The Human Sausage Factory

A Study of Post-War Rumour in Tartu

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Author: Eda Kalmre
Under certain conditions, some rumours, which were established as part of folklore already long ago, may become fixed in the memory and the subconscious of several generations. This is what happened with the rumour about a human sausage factory after the Second World War. In Tartu, Estonia, this rumour obtained a symbolic meaning and power due to the politics of the totalitarian Soviet regime. The memories of the post-war period are still vivid in the collective mind, and the onetime rumour of sausage factories incorporates the population’s tensions, pain, loss, choices, defiance and irreconcilability. The individual and community emotions that are brought to a focus in this discourse are an indicator of defining social boundaries and behaviour, of ‘us’ and ‘them’. When describing the events that took place in Tartu, folklore becomes a powerful tool with which to construe the meaning of the era at the social level.
Through documents, photos and people’s memories, the book offers an insight into the city of Tartu after the Second World War and reveals the several layers of meaning represented by rumour in this period.

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Acknowledgements
Introduction
Tracing an old horror tale
Rumour and the post-war period in Tartu
Rumours in retrospect
Rumours and legends – truth, ideology and interpretation
The sources and nature of this book
Chapter 1 – Narratives about consuming human body parts as a folkloric and socio-historical phenomenon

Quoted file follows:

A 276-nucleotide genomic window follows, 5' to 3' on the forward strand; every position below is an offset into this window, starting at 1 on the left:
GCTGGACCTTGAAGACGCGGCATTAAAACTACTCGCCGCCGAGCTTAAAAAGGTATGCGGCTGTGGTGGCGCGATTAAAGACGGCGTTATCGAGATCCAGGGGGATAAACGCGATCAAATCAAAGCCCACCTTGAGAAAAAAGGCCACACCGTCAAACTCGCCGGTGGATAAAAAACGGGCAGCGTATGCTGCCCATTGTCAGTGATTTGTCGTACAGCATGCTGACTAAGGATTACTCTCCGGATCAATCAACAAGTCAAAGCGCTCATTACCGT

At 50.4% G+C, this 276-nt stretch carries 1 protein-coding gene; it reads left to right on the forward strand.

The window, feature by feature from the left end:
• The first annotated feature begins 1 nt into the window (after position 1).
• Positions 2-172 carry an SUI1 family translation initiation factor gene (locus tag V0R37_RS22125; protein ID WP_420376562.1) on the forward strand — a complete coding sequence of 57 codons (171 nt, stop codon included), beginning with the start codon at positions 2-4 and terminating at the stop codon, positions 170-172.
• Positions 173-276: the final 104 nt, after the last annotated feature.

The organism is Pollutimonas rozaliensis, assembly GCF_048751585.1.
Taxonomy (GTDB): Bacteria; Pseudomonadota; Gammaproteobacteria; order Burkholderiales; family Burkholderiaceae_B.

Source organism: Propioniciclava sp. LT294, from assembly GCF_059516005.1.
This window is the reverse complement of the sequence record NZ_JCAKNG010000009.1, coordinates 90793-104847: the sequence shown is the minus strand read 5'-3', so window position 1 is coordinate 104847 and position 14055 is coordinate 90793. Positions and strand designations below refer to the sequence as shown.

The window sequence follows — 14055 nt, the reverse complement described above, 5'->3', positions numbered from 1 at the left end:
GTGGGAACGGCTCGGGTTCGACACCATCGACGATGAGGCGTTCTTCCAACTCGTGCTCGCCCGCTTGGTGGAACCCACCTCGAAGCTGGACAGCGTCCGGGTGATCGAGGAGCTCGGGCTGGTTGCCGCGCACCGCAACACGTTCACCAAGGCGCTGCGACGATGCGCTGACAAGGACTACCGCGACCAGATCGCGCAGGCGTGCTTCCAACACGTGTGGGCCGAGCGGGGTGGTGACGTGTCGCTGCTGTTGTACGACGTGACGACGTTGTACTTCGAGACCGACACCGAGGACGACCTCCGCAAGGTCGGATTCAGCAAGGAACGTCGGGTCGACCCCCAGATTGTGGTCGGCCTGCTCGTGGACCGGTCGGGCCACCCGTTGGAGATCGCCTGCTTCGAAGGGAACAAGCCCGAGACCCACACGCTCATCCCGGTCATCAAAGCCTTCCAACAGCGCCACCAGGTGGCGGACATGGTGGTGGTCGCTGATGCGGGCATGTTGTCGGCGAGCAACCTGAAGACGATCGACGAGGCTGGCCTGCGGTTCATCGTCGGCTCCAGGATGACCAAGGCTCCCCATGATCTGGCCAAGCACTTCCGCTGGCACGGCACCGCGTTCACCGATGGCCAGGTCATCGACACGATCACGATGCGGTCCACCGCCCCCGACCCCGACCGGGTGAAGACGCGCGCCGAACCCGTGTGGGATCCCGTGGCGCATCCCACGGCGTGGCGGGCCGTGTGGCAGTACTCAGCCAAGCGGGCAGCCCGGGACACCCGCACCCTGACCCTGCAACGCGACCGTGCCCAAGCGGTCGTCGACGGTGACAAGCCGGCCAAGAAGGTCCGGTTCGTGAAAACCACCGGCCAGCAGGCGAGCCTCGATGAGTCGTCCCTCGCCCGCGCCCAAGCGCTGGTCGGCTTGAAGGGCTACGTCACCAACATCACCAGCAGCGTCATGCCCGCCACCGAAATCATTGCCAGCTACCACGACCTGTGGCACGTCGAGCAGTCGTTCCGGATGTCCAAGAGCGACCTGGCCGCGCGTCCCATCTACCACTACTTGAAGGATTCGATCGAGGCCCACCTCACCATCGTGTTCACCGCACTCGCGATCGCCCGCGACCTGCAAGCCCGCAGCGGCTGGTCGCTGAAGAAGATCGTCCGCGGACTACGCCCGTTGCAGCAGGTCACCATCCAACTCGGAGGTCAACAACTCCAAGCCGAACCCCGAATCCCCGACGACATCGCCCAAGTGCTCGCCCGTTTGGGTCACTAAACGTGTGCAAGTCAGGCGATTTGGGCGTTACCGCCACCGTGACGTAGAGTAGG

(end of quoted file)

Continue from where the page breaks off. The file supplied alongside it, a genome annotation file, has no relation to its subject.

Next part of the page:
Eighteenth- and nineteenth-century predecessors
Chapter 2 – The legend of the sausage factory: post-war images of violence and evil
A secret room or chamber
The milkmaid enticed into the ruins in broad daylight and the child sent to deliver a letter
Informants’ performance strategies: the limits of understanding and mediating violence
Conclusion
Chapter 3 – The folklore of the split society: rumours of cannibalism in post-war Estonia
Some views of the different features of ethnocentrism
Creation of the figure of the adversary and possible symbolic semantic models relating to the sausage factory story
Conclusion
Chapter 4 – The sausage factory rumour: food contamination legends and criticism of the Soviet (economic) system
Fingernails in jellied meat: reality or fabrication?
Taboos against discussing the Siege of Leningrad
Sausage factory rumours: a criticism of the Soviet (economic) system?
The sausage factory rumour: aggression and control
Legend and humour
Chapter 5 – On the reception of the sausage factory story today
Legends: a source of memoirs and biographies
On the content, structure and means of describing the Tartu narratives
The ‘forbidden city’ and forbidden memories
The sausage factory rumour as part of the identity of the pre-war generation
When survival becomes ordeal: informants’ answers
They might come back – the story without an ending
Chapter 6 – Rumour as a metaphor for social truth
Notes
List of illustrations
Archival sources
Interviews, correspondence, manuscript biographies
Bibliography
Index